Skip to main content

Do I have to pay rental income taxes on a building I am renting and plan to sub-lease to multiple parties?

Raleigh, NC |

I am planning to rent a building to make rooms available for rent to artists and musicians, etc. in the area. I will be renting it from one person and will have at least seven or eight rooms to rent out. It needs a lot of work before I can even think about rentals, but will I have to pay taxes on the rental rooms even though I am renting from someone else? What if the amount of money I use to restore it exceeds the amount of income I receive?

Attorney Answers 2


  1. Best answer

    Your subleasing income is reportable income and can be offset by the related expenses you incur. Note however that capital improvements must be capitalized and depreciated. You should speak with a tax attorney or a good tax accountant BEFORE you do anything.

    Hope this helps. Mr. Fromm is licensed to practice law throughout the state of PA with offices in Philadelphia and Montgomery counties. He is authorized to handle IRS matters throughout the United States. His phone number is 215-735-2336 or his email address is sjfpc@comcast.net . For further tax advice visit his website at www.sjfpc.com . and blog at >

    LEGAL DISCLAIMER Mr. Fromm is licensed to practice law throughout the state of PA with offices in Philadelphia and Montgomery Counties. He is authorized to handle IRS matters throughout the United States. His phone number is 215-735-2336 or his email address is sjfpc@comcast.net , his website is www.sjfpc.com. and his blog is <http://frommtaxes.wordpress.com/> Mr. Fromm is ethically required to state that the response herein is not legal advice and does not create an attorney/ client relationship. Also, there are no recognized legal specialties under Pennsylvania law. Any references to a trust, estate or tax lawyer refer only to the fact that Mr. Fromm limits his practice to these areas of the law. These responses are only in the form of legal education and are intended to only provide general information about the matter within the question. Oftentimes the question does not include significant and important facts and timelines that if known could significantly change the reply or make such reply unsuitable. Mr. Fromm strongly advises the questioner to confer with an attorney in their state in order to ensure proper advice is received. By using this site you understand and agree that there is no attorney client relationship or confidentiality between you and the attorney responding. This site should not be used as a substitute for competent legal advice from a licensed attorney that practices in the subject area in your jurisdiction, who is familiar with your specific facts and all of the circumstances and with whom you have an attorney client relationship. The law changes frequently and varies from jurisdiction to jurisdiction. The information and materials provided are general in nature, and may not apply to a specific factual or legal circumstance described in the question or omitted from the question. Circular 230 Disclaimer - Any information in this comment may not be used to eliminate or reduce penalties by the IRS or any other governmental agency.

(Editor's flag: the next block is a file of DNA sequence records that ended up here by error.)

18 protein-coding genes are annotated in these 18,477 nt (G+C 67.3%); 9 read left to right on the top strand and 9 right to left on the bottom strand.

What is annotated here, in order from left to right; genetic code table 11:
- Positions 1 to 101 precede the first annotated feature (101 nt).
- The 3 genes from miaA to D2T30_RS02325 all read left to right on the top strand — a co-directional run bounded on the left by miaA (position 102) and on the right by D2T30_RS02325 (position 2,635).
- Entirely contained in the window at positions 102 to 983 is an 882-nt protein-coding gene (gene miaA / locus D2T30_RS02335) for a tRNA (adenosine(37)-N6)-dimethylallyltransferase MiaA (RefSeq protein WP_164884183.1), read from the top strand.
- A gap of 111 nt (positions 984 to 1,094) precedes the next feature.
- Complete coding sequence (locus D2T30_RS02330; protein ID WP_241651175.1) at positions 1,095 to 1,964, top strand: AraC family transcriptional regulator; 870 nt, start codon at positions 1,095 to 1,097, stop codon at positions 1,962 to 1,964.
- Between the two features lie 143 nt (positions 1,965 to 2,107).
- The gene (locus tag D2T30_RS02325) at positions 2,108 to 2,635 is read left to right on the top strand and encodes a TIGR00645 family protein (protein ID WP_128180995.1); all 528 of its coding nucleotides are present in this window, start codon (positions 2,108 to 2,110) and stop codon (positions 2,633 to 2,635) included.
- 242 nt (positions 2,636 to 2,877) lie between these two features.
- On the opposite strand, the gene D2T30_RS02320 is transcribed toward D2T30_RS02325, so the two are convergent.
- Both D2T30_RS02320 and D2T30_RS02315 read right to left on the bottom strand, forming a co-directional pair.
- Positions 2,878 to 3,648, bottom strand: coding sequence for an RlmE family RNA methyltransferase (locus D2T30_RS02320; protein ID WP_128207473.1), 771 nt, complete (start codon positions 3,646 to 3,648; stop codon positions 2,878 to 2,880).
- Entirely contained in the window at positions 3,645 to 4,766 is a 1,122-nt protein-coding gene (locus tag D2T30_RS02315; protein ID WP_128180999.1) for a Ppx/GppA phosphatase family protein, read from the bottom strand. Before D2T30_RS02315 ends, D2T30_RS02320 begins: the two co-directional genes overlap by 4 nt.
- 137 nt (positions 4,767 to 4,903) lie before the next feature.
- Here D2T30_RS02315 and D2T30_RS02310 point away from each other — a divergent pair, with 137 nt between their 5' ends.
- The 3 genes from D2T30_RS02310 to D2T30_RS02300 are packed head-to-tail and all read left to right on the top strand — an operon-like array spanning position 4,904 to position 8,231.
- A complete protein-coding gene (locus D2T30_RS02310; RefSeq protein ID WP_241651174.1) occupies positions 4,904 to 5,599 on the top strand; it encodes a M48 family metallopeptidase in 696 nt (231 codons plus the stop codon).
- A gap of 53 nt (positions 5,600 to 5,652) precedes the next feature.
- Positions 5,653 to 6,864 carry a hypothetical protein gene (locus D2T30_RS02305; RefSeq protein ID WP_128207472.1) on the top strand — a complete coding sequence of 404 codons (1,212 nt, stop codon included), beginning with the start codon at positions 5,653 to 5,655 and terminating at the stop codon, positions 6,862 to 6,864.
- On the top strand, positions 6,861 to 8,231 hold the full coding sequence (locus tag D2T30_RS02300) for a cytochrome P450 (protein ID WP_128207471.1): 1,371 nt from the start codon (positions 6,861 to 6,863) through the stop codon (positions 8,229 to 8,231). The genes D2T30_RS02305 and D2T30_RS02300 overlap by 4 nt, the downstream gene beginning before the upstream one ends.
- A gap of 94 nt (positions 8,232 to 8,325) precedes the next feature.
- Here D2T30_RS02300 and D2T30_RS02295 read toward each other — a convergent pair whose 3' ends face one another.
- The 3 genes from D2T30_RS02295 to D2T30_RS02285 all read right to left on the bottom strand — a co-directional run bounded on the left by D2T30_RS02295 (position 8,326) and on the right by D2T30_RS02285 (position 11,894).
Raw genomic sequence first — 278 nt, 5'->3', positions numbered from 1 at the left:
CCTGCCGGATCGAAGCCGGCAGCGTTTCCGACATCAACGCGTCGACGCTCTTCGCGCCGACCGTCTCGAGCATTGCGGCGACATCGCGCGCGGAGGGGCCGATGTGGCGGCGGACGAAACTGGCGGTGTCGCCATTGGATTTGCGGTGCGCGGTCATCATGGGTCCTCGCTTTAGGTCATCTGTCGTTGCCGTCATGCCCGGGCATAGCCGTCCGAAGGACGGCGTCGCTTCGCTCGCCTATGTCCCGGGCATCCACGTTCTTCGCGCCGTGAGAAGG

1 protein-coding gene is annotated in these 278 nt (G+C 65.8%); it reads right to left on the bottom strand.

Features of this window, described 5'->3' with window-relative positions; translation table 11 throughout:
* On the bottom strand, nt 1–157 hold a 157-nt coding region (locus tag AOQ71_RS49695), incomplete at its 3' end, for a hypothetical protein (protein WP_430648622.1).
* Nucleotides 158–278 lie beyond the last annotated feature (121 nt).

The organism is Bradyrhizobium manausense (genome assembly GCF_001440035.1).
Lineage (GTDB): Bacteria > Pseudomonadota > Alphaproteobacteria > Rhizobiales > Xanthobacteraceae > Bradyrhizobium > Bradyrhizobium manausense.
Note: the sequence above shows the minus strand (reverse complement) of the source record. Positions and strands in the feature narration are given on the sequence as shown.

2. I would agree that you should get professional assistance. You will need to pay federal and state income taxes on your income after deducting expenses from the rental property. It sounds as if determining your income will be relatively easy, but remember that refundable deposits are not income, but advance rent is includible in the year received.

    The rent that you pay should be a currenlty deductible expense. There are also many other deductible expenses, including transportation costs, utlities, repairs, etc. However, any capital leasehold improvements that you make would be capitalized and deducted over the term of the lease. Not all costs must be capitalized and deducted over the lease term, many can be expensed currently. For example, if you paid an architect and paid a contractor to make structural improvements, such as moving or erecting walls, you would capitalize the architect's fees and the contractor's costs and deduct them ratably over the lease term. However, you should be able to deduct currently the cost of cleaning and painting a room. An experienced tax practitioner should be able to guide you through these decisions.

Real estate topics

Top tips from attorneys

What others are asking

Can't find what you're looking for?

Post a free question on our public forum.

Ask a Question

- or -

Search for lawyers by reviews and ratings.

Find a Lawyer

Browse all legal topics